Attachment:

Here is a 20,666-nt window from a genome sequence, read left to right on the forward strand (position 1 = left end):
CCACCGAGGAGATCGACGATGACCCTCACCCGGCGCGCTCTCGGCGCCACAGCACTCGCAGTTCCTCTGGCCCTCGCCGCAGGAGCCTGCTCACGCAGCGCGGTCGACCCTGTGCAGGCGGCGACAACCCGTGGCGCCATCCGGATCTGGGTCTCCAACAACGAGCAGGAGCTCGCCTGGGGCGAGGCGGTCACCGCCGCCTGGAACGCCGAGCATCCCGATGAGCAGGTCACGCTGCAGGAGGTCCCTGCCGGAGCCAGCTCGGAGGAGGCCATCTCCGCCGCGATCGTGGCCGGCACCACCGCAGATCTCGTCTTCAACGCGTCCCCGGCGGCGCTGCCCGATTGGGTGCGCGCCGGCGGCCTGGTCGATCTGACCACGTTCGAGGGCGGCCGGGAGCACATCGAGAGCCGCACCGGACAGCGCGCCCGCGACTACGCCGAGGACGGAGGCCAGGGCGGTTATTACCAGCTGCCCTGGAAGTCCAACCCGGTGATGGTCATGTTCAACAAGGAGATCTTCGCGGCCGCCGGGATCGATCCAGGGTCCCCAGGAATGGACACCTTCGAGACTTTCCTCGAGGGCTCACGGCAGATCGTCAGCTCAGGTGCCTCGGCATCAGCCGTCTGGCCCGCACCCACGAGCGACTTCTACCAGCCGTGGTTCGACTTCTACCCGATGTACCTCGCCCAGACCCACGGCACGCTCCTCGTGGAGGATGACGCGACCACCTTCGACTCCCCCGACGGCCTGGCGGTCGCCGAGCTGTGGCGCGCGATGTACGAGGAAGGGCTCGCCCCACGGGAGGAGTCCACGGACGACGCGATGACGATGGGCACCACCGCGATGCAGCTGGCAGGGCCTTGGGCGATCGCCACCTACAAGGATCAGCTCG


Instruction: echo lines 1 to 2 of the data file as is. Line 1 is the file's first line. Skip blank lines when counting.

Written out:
Here is a 20,666-nt window from a genome sequence, read left to right on the forward strand (position 1 = left end):
CCACCGAGGAGATCGACGATGACCCTCACCCGGCGCGCTCTCGGCGCCACAGCACTCGCAGTTCCTCTGGCCCTCGCCGCAGGAGCCTGCTCACGCAGCGCGGTCGACCCTGTGCAGGCGGCGACAACCCGTGGCGCCATCCGGATCTGGGTCTCCAACAACGAGCAGGAGCTCGCCTGGGGCGAGGCGGTCACCGCCGCCTGGAACGCCGAGCATCCCGATGAGCAGGTCACGCTGCAGGAGGTCCCTGCCGGAGCCAGCTCGGAGGAGGCCATCTCCGCCGCGATCGTGGCCGGCACCACCGCAGATCTCGTCTTCAACGCGTCCCCGGCGGCGCTGCCCGATTGGGTGCGCGCCGGCGGCCTGGTCGATCTGACCACGTTCGAGGGCGGCCGGGAGCACATCGAGAGCCGCACCGGACAGCGCGCCCGCGACTACGCCGAGGACGGAGGCCAGGGCGGTTATTACCAGCTGCCCTGGAAGTCCAACCCGGTGATGGTCATGTTCAACAAGGAGATCTTCGCGGCCGCCGGGATCGATCCAGGGTCCCCAGGAATGGACACCTTCGAGACTTTCCTCGAGGGCTCACGGCAGATCGTCAGCTCAGGTGCCTCGGCATCAGCCGTCTGGCCCGCACCCACGAGCGACTTCTACCAGCCGTGGTTCGACTTCTACCCGATGTACCTCGCCCAGACCCACGGCACGCTCCTCGTGGAGGATGACGCGACCACCTTCGACTCCCCCGACGGCCTGGCGGTCGCCGAGCTGTGGCGCGCGATGTACGAGGAAGGGCTCGCCCCACGGGAGGAGTCCACGGACGACGCGATGACGATGGGCACCACCGCGATGCAGCTGGCAGGGCCTTGGGCGATCGCCACCTACAAGGATCAGCTCG